For a while now there’s been an entirely welcome little bird chirping in my ear about a bevy of amazing San Francisco releases. That bird would be Arvel Hernandez of Empty Cellar Records, a label that deserves more credit for releasing some absolutely amazing stuff in the last few years. You could, if you were looking with very small eyes, fit Empty Cellar in to the broader swath of San Francisco record labels producing amazing stuff right now. The inclusion of Tim Cohen and Sonny Smith and the talented ladies behind The Sandwitches, prompts a superficial lookie-loo to lump Empty Cellar Records in to the sticky clay of San Francisco’s other, fantastic, scions of music. Look closer though and Empty Cellar Records is doing its best to paint a new layer of sound on to the sonic landscape that’s been in the slow of process of construction for so many years now.
Empty Cellar released a Sonny Smith album, but not a Sonny and The Sunsets album. Instead they chose to bring Sonny’s collaboration with The Sandwitches to the forefront, and it is a gorgeous pairing. Where The Sunsets bring a sort of 50s swagger to Sonny Smith’s songs, The Sandwitches bring the melancholy and the sheer beauty of Smith’s voice jump to the forefront. If there’s a sadder yet catchier song than “Throw My Ashes From This Pier When I Die” I haven’t heard it yet.
Empty Cellar put out The Sandwitches newest but it’s a apples to the band’s first full-length How To Make Ambient Sadcake’s oranges. Oh sure, everyone always knew that this trio of talent wasn’t just another garage-y girl group trying to wring out a few albums from the current craze, but there’s a deep sense of strangeness on Mrs. Jones’ Cookies that stands out in sharp contrast from what we’ve heard from them before. I was expecting jangly girl garage on my first listen, and the bizarre bits of sound sputtering from my bargain bin record player didn’t fit my preconceived mold. It sounded off, but after many listens the album seems the natural progression. A slight oozing in to a new range of genres with a slight hint of what came before.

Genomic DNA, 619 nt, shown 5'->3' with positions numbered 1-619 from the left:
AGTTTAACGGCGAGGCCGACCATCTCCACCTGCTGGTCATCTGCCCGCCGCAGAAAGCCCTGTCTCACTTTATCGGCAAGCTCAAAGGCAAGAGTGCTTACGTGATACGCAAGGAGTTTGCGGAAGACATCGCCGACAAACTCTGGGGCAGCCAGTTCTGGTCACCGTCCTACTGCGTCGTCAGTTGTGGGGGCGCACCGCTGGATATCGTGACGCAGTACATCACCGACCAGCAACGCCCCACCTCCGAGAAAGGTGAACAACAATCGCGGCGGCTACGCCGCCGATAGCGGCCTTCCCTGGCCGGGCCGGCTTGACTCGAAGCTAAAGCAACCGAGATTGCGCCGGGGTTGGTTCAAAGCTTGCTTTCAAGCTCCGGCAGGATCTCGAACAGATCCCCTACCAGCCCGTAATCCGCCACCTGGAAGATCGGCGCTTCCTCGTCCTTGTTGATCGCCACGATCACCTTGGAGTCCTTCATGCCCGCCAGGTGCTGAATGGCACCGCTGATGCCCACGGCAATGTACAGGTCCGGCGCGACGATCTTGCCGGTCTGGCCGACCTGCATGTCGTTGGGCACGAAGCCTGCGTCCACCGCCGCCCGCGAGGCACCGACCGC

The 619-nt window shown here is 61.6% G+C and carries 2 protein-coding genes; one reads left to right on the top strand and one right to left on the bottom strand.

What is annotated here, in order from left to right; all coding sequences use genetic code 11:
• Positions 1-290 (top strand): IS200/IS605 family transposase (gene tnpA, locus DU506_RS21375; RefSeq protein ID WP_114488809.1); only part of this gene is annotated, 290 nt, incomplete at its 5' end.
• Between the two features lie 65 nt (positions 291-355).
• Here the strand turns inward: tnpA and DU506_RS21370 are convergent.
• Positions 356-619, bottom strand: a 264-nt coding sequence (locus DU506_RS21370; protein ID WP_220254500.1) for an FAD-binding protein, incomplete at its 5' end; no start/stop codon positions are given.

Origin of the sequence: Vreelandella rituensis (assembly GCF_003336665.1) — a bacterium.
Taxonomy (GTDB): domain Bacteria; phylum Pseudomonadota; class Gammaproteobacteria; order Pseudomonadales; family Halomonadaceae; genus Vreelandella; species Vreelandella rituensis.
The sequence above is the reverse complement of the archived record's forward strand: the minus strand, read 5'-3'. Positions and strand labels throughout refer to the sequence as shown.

And most recently Empty Cellar Records has released a Tim Cohen album. Tim Cohen of The Fresh & Onlys. Tim Cohen of three-minute pop gems. Tim Cohen of fuzzed out jams and lounge-like vocals. But Empty Cellar Records didn’t release your standard Tim Cohen record, they released Tim Cohen’s Magic Trick album The Glad Birth Of Love, a four song EP that climaxs at about 45 minutes. And this is no Tim Cohen album you’ve heard before. This is Tim Cohen at his strangest, his most free. Gone is the fuzz and the three-minute jams replaced by 13-minute epic love songs rife with space and sadness and a gentle good-nature lacking in The Fresh & Onlys and Cohen’s other solo works. It feels like Cohen was given space to breath (or perhaps he just finally needed the time to do so) and that Empty Cellar is a place where artists are given a space to take a deep one.
And perhaps that’s what’s so brilliant about Arvel Hernandez and his little label: he’s giving artists an opportunity to strike out in a new direction. In the cultural whirlpool we call 2011, removing yourself from the self-imposed type-casting of your first album can be a difficult stretch, but if record label’s like Empty Cellar Records continue to create a safe haven for inspiration and absolute creative freedom, there’s a glimmer of hope in that spinning whirlpool.
Check out the full spectrum of amazing over at Empty Cellar Records.